How to terrorize insects that terrorize you

You know those YouTube videos that somehow appear in your feed? Yeah, those. Well, the other day, one such video popped up in my feed.

Apparently this young man has made a nice little YouTube career out of evicting invasive fire ants from backyards. How does he do this?


That’s right, those fire ants better watch out for that hot pour of hot aluminum in their homes.

This guy pours the aluminum in, then digs out the hardened aluminum structure – and washes it off – and displays the aluminum creation as art. In fact, you can even see black spots on the aluminum framework – those are the carbonized ashes of fire ants who couldn’t get away in time. Oops.

Here’s an example of his work.

Holy Uncle Milton, Batman.

So who needs pest control trucks? Get yourself some aluminum bars, a home forge, some propane, and just roast those bad boys until they get the message. You got ants? Melt them with aluminum. You got wasps in your yard? Introduce them to molten aluminum.

Are you tired of yellowjackets finding holes in your backyard and turning them into their own private hacienda? You know what you can do with those yellowjackets? That’s right, a good dose of molten aluminum should take care of that.

Now, before you do some self-taught smelting, be aware of a few things. Any moisture in the ground can cause molten aluminum to explode in the earth, either shooting straight down – or blasting straight up, like a geyser. And you do NOT want to get molten aluminum on your face or in your eye. No you do not.

Also, once you’ve poured the aluminum and it hardens, you now have to dig out your creation. You have to dig a hole that’s twice as wide as the surface area of your initial pour. You have to soak the ground with enough water to wash away as much dirt as possible, so that you can somehow extract your molten creation from the earth. And these things must be done delicately, lest you accidentally snap off one of those ant trails.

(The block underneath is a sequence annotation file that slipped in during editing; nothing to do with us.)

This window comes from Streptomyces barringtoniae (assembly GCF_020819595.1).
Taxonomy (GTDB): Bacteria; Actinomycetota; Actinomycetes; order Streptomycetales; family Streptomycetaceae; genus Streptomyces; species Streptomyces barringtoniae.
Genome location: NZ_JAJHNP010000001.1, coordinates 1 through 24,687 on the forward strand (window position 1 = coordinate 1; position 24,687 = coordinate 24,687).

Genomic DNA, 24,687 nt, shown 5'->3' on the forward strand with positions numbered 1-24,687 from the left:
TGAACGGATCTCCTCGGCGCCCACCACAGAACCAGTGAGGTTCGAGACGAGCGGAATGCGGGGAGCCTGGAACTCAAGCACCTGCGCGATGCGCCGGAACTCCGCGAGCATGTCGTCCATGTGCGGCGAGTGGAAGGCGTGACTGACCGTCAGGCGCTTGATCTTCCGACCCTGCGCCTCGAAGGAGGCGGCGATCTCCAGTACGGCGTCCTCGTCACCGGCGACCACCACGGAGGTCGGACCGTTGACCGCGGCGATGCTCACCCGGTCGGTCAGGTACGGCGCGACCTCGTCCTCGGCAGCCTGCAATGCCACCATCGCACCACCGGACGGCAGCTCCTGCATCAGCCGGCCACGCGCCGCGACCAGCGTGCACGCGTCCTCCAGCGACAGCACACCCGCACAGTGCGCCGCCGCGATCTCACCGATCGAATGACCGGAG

Yeah, you may have a nice anthill sculpture, but you also have a gaping hole in your backyard, and you now have to explain to your significant other why there’s a moon crater just a few feet from her hyacinths.

Oh, and one more thing. If you’re going to do with this with invasive species, you be you. But there are also YouTube clips out there of people using this aluminum technique to pour on honeybee hives, in rabbit holes, in cricket habitats, and the like. Yeah, I’m not linking any of those videos to this post. Have some common sense and respect for nature if you’re going to do this.

But yeah, this definitely has to fit into the category of backwoods redneck ingenuity.

I wonder what the next evolution of this might be. Liquid lucite in the hole? Plaster? Concrete? Dental Jeltrate?

Nah, maybe not dental jeltrate. That’s reserved for making molds of other hole-drilling creatures.